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  • NLRB Advice on Acceptable Social Media Policies

    The National Labor Relations Board’s (NLRB) Division of Advice provided some much need guidance on what constitutes a permissible social media policy.  On October 19. 2012, an Advice Memorandum was released recommending the dismissal of an unfair labor practices claim against Cox Communications.  In making its determination, the NLRB found that enforcement of the company’s social media policy resulting in the employees termination did not violate or interfere with the employees’ Section 7 rights pursuant to the National Labor Relations Act (NLRA).

    A policy that would “reasonably tend to chill employees in the exercise of their Section 7 rights” is a violation of Section 8(a). Section 7 of the NLRA permits employees to discuss terms and conditions of their employment and engage in concerted communications. The Board has developed a two-step inquiry in determining if an employer’s actions or policies constitute a violation of 8(a).  First, a rule that explicitly restricts protected activities under Section 7 will be found unlawful.  The next step is to determine if the rule, though not expressly restricting protected activities, nevertheless violates Section 8(a) if one of three possible conditions are met: 1) the language used in the rule can be construed as prohibiting Section 7 activity; 2) the rule was implement as a reaction to union activity; or 3) application of the rule restricted the exercise of protected activity. [1] The Board has also stated that “[r]ules that are ambiguous regarding their application to Section 7 activity, and contain no limiting language or context that would clarify to employees that they do not restrict their Section 7 rights, are unlawful.”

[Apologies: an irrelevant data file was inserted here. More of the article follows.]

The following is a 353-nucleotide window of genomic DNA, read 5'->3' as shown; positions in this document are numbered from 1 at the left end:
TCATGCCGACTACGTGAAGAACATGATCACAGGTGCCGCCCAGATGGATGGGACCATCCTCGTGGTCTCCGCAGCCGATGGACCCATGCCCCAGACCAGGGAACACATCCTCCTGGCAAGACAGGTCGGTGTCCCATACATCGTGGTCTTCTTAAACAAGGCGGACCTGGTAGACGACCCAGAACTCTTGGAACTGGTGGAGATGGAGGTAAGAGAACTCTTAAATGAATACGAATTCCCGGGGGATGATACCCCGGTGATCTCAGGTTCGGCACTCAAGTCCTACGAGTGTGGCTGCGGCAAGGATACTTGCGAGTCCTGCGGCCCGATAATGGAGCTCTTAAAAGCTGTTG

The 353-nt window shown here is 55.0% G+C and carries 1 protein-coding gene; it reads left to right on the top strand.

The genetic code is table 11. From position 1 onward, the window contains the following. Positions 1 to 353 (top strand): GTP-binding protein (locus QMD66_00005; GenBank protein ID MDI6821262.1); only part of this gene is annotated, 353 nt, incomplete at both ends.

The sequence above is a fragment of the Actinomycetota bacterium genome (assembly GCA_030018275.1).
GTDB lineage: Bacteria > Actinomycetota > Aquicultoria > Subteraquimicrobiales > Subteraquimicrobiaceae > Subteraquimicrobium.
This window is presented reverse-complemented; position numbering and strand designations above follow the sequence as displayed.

In this particular instance Cox Communications terminated an employee after discovering lewd and vulgar comments posted to his Google+ account relating to a confrontation with a customer.  Another employee sarcastically commented on the post.  A supervisor discovered the employee’s post and reported the incident to management.  Management placed the employee on paid suspended leave in order to investigate the matter during which additional inappropriate comments were uncovered.  The employee’s termination rested on a violation of the company’s social media policy. The employee responded by charging that the social media policy was overly board resulting in unlawful termination.  The social media policy stated in pertinent part:

    DO NOT make comments or otherwise communicate about customers, coworkers, supervisors, the Company, or Cox vendors or suppliers in a manner that is vulgar, obscene, threatening, intimidating, harassing, libelous, or discriminatory on the basis of age, race, religion, sex, sexual orientation, gender identity or expression, genetic information, disability, national origin, ethnicity, citizenship, marital status, or any other legally recognized protected basis under federal, state, or local laws, regulations, or ordinances. Those communications are disrespectful and unprofessional and will not be tolerated by the Company. . .

    Ultimately, the Division determined that, in light of the policy and the circumstances surrounding the termination, the employer’s actions were lawful.  In making this determination the Division found that the comments represented the employee’s personal frustration and did not relate to working conditions or wage & hours issues. Additionally, the comment posted by a co-worker was merely a response to the employee’s rant and not a solicitation or call to engage in group action.

    The Advice Memo offers some helpful guidance as to what factors constitute a valid and enforceable social media policy. Employers should ensure that policy contains adequate limiting language whereby restrictions are clearly described.  Furthermore, the social media policy in question in the Cox case contained a “savings clause” stating: “[n]othing in Cox’s social media policy is designed to interfere with, restrain, or prevent employee communications regarding wages, hours, or other terms and conditions of employment. Cox Employees have the right to engage in or refrain from such activities. . .” Such a clause if stated specifically enough helps to ensure that employees will not interpret the policy as interfering with Section 7 Activities. Ensuring proper documentation and investigation of an employee’s violation of the social media policy will also aid and support enforcement efforts down the road.

    A special thanks to Cynthia Thomas, a law clerk at Cullen and Dykman LLP, for helping with this post.

    1. [1] Advice Memorandum, National Labor Relations Board: Office of the General Council (Oct. 19, 2012)